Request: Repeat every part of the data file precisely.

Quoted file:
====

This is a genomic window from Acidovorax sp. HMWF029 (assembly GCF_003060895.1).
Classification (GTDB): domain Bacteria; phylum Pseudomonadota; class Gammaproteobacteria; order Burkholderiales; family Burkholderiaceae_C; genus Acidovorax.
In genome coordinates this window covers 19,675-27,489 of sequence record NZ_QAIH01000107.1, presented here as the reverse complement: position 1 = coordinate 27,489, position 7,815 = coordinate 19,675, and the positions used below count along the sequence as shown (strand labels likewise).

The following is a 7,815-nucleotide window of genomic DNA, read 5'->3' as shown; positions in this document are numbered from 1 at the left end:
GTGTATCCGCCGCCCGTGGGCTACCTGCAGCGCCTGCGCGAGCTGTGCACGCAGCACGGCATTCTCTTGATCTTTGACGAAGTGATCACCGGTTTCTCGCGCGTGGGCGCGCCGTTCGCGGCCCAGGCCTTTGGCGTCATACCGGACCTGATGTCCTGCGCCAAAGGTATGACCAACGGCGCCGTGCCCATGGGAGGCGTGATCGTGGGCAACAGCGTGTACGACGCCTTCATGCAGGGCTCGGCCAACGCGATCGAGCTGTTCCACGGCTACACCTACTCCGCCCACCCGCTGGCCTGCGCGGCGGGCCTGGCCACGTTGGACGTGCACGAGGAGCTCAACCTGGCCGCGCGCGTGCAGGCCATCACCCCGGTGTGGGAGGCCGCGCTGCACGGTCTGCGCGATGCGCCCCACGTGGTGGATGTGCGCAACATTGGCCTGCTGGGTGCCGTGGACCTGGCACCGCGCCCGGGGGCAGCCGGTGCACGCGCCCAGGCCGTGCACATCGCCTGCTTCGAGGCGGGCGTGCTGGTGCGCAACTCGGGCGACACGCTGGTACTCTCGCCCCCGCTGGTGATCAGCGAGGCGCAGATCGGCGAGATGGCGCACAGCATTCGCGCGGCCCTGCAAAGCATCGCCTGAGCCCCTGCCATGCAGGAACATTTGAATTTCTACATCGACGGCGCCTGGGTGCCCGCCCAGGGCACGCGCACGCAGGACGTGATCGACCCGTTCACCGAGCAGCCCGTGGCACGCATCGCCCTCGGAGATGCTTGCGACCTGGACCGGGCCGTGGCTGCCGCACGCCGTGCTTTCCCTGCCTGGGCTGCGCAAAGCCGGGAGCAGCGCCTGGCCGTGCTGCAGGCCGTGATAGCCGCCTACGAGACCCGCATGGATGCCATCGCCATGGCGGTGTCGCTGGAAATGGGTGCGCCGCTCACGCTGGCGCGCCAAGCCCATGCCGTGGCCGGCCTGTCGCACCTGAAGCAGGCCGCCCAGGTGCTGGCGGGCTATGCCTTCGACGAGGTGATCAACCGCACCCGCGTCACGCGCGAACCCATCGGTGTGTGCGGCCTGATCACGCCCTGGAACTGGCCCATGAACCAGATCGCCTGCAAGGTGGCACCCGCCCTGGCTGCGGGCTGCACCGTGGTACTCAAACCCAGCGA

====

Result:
This is a genomic window from Acidovorax sp. HMWF029 (assembly GCF_003060895.1).
Classification (GTDB): domain Bacteria; phylum Pseudomonadota; class Gammaproteobacteria; order Burkholderiales; family Burkholderiaceae_C; genus Acidovorax.
In genome coordinates this window covers 19,675-27,489 of sequence record NZ_QAIH01000107.1, presented here as the reverse complement: position 1 = coordinate 27,489, position 7,815 = coordinate 19,675, and the positions used below count along the sequence as shown (strand labels likewise).

The following is a 7,815-nucleotide window of genomic DNA, read 5'->3' as shown; positions in this document are numbered from 1 at the left end:
GTGTATCCGCCGCCCGTGGGCTACCTGCAGCGCCTGCGCGAGCTGTGCACGCAGCACGGCATTCTCTTGATCTTTGACGAAGTGATCACCGGTTTCTCGCGCGTGGGCGCGCCGTTCGCGGCCCAGGCCTTTGGCGTCATACCGGACCTGATGTCCTGCGCCAAAGGTATGACCAACGGCGCCGTGCCCATGGGAGGCGTGATCGTGGGCAACAGCGTGTACGACGCCTTCATGCAGGGCTCGGCCAACGCGATCGAGCTGTTCCACGGCTACACCTACTCCGCCCACCCGCTGGCCTGCGCGGCGGGCCTGGCCACGTTGGACGTGCACGAGGAGCTCAACCTGGCCGCGCGCGTGCAGGCCATCACCCCGGTGTGGGAGGCCGCGCTGCACGGTCTGCGCGATGCGCCCCACGTGGTGGATGTGCGCAACATTGGCCTGCTGGGTGCCGTGGACCTGGCACCGCGCCCGGGGGCAGCCGGTGCACGCGCCCAGGCCGTGCACATCGCCTGCTTCGAGGCGGGCGTGCTGGTGCGCAACTCGGGCGACACGCTGGTACTCTCGCCCCCGCTGGTGATCAGCGAGGCGCAGATCGGCGAGATGGCGCACAGCATTCGCGCGGCCCTGCAAAGCATCGCCTGAGCCCCTGCCATGCAGGAACATTTGAATTTCTACATCGACGGCGCCTGGGTGCCCGCCCAGGGCACGCGCACGCAGGACGTGATCGACCCGTTCACCGAGCAGCCCGTGGCACGCATCGCCCTCGGAGATGCTTGCGACCTGGACCGGGCCGTGGCTGCCGCACGCCGTGCTTTCCCTGCCTGGGCTGCGCAAAGCCGGGAGCAGCGCCTGGCCGTGCTGCAGGCCGTGATAGCCGCCTACGAGACCCGCATGGATGCCATCGCCATGGCGGTGTCGCTGGAAATGGGTGCGCCGCTCACGCTGGCGCGCCAAGCCCATGCCGTGGCCGGCCTGTCGCACCTGAAGCAGGCCGCCCAGGTGCTGGCGGGCTATGCCTTCGACGAGGTGATCAACCGCACCCGCGTCACGCGCGAACCCATCGGTGTGTGCGGCCTGATCACGCCCTGGAACTGGCCCATGAACCAGATCGCCTGCAAGGTGGCACCCGCCCTGGCTGCGGGCTGCACCGTGGTACTCAAACCCAGCGA